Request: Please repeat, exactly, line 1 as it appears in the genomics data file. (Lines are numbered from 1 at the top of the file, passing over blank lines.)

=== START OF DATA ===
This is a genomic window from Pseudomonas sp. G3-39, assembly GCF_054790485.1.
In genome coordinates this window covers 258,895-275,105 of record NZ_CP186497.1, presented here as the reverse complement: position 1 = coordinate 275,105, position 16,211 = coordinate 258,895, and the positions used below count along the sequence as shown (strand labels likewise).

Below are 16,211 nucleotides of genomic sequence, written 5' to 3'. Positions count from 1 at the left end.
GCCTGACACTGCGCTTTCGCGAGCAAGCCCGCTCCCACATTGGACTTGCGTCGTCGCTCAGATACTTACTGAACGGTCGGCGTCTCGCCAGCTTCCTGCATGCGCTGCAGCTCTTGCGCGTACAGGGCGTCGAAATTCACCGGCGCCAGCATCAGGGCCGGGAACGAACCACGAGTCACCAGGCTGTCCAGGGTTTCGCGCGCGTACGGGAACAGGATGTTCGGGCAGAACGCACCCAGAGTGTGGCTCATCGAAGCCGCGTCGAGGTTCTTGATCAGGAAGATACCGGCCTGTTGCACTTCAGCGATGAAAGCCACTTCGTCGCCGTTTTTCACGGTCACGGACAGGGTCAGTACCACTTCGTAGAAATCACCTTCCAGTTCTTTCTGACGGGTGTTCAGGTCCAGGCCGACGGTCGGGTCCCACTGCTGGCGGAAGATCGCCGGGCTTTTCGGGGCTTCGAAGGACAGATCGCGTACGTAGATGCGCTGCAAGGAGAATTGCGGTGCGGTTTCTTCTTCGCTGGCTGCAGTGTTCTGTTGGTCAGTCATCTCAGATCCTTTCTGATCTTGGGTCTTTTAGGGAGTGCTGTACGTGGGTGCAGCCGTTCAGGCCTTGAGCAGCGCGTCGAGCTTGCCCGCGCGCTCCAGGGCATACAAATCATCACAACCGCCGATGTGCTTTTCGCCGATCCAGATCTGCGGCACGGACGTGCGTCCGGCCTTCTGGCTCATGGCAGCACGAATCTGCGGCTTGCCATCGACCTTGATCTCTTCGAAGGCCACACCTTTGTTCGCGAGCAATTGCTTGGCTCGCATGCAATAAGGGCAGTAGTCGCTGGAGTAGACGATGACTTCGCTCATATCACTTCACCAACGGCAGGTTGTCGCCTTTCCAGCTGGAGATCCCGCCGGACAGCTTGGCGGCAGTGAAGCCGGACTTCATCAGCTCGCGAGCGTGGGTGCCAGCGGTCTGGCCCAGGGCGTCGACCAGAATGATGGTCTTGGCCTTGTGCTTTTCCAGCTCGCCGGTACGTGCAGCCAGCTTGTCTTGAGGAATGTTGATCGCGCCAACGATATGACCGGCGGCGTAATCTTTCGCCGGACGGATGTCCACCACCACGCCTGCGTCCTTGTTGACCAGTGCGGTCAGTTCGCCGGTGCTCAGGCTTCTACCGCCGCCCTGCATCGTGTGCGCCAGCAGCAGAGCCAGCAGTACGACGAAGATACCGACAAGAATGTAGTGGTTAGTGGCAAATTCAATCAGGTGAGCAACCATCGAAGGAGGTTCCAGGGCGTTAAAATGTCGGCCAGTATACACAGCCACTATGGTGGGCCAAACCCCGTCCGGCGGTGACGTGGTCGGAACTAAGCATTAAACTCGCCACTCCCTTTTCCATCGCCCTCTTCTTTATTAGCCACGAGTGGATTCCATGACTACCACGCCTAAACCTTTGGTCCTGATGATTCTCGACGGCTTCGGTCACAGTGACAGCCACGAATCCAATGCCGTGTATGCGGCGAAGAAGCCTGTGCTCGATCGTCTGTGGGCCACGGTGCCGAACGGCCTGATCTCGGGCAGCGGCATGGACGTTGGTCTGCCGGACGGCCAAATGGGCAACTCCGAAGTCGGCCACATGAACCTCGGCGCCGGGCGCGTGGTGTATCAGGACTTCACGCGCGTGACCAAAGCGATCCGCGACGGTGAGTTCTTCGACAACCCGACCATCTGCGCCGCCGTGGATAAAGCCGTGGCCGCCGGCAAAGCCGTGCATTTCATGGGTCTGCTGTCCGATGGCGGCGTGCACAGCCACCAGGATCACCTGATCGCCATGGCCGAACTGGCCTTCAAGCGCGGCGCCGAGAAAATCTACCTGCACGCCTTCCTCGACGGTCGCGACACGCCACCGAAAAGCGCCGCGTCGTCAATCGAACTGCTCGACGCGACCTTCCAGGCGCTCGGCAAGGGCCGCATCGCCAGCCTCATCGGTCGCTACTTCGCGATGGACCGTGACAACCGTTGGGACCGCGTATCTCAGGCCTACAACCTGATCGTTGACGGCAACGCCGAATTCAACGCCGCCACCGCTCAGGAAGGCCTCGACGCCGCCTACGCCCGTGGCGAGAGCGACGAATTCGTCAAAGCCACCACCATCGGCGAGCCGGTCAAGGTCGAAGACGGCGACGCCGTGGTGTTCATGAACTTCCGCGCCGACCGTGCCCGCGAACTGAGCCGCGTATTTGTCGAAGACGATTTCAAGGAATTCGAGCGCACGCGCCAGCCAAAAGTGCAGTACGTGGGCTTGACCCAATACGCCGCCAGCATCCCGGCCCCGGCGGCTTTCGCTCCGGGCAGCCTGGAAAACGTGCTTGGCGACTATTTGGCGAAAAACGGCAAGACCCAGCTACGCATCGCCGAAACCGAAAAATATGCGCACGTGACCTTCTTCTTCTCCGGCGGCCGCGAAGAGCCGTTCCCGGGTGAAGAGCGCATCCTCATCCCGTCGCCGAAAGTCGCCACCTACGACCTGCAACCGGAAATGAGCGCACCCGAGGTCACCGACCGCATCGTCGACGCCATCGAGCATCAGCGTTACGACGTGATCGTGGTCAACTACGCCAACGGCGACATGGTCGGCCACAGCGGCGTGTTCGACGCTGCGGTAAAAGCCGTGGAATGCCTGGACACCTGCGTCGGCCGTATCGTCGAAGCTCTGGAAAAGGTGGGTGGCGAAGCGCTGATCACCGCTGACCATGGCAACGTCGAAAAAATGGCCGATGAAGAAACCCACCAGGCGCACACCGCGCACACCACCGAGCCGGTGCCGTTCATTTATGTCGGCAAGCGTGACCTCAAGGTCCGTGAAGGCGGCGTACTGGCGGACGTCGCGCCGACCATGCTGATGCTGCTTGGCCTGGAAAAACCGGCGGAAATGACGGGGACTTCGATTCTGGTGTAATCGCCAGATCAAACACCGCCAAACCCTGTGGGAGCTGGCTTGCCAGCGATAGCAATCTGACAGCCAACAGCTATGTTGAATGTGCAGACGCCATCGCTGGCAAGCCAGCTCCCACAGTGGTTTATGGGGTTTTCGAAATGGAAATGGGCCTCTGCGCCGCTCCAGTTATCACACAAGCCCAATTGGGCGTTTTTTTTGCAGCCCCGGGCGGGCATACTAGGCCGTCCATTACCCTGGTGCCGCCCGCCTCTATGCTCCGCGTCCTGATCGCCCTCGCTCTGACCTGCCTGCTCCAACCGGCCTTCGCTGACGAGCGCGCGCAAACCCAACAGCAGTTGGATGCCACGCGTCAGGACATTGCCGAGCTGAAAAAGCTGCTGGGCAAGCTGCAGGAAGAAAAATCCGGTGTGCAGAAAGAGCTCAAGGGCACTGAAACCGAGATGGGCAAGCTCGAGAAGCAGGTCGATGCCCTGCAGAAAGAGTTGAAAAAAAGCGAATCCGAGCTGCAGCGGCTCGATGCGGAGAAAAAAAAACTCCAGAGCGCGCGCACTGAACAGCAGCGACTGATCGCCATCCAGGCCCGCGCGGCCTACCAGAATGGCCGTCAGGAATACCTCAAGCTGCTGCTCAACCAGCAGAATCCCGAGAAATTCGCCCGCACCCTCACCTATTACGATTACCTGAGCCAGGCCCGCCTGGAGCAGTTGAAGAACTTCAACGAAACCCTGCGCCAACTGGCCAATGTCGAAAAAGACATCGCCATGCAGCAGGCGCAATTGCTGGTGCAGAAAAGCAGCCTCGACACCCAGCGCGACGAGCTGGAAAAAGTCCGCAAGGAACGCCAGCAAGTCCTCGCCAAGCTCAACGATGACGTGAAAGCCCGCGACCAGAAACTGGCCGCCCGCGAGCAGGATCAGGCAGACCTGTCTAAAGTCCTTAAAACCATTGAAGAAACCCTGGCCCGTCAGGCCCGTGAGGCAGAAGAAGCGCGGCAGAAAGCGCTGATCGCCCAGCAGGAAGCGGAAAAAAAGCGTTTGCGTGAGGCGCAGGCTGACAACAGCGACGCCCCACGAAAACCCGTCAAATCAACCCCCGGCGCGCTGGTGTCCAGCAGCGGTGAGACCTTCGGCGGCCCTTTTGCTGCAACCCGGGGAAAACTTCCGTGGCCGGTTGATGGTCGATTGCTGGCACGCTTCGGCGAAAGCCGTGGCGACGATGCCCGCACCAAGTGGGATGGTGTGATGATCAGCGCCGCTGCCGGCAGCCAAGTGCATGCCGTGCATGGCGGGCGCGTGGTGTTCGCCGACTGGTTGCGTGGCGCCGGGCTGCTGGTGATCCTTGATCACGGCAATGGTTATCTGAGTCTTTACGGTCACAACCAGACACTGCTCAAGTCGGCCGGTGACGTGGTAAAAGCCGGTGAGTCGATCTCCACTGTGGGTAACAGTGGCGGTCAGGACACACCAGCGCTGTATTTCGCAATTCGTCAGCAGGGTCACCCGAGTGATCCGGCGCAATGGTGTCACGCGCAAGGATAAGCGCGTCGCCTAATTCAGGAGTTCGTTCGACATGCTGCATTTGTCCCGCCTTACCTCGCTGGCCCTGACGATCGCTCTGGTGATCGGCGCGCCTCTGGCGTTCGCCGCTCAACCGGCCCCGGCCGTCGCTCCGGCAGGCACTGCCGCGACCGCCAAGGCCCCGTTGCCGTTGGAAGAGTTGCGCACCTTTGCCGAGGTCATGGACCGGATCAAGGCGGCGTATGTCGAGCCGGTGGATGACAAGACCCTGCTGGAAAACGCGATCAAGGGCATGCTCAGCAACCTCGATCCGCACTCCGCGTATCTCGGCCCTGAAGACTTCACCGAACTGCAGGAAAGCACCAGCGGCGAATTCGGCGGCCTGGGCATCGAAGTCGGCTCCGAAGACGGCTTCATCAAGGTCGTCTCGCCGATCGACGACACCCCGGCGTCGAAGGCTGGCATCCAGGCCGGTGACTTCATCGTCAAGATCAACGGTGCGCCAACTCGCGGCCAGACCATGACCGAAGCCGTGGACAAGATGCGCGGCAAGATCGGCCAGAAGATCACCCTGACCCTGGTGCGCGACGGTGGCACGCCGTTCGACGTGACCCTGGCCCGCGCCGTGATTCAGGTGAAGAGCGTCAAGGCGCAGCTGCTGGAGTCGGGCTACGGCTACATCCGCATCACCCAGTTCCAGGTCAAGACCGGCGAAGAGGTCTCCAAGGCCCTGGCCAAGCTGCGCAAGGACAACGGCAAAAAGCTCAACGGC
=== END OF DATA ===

This is a genomic window from Pseudomonas sp. G3-39, assembly GCF_054790485.1.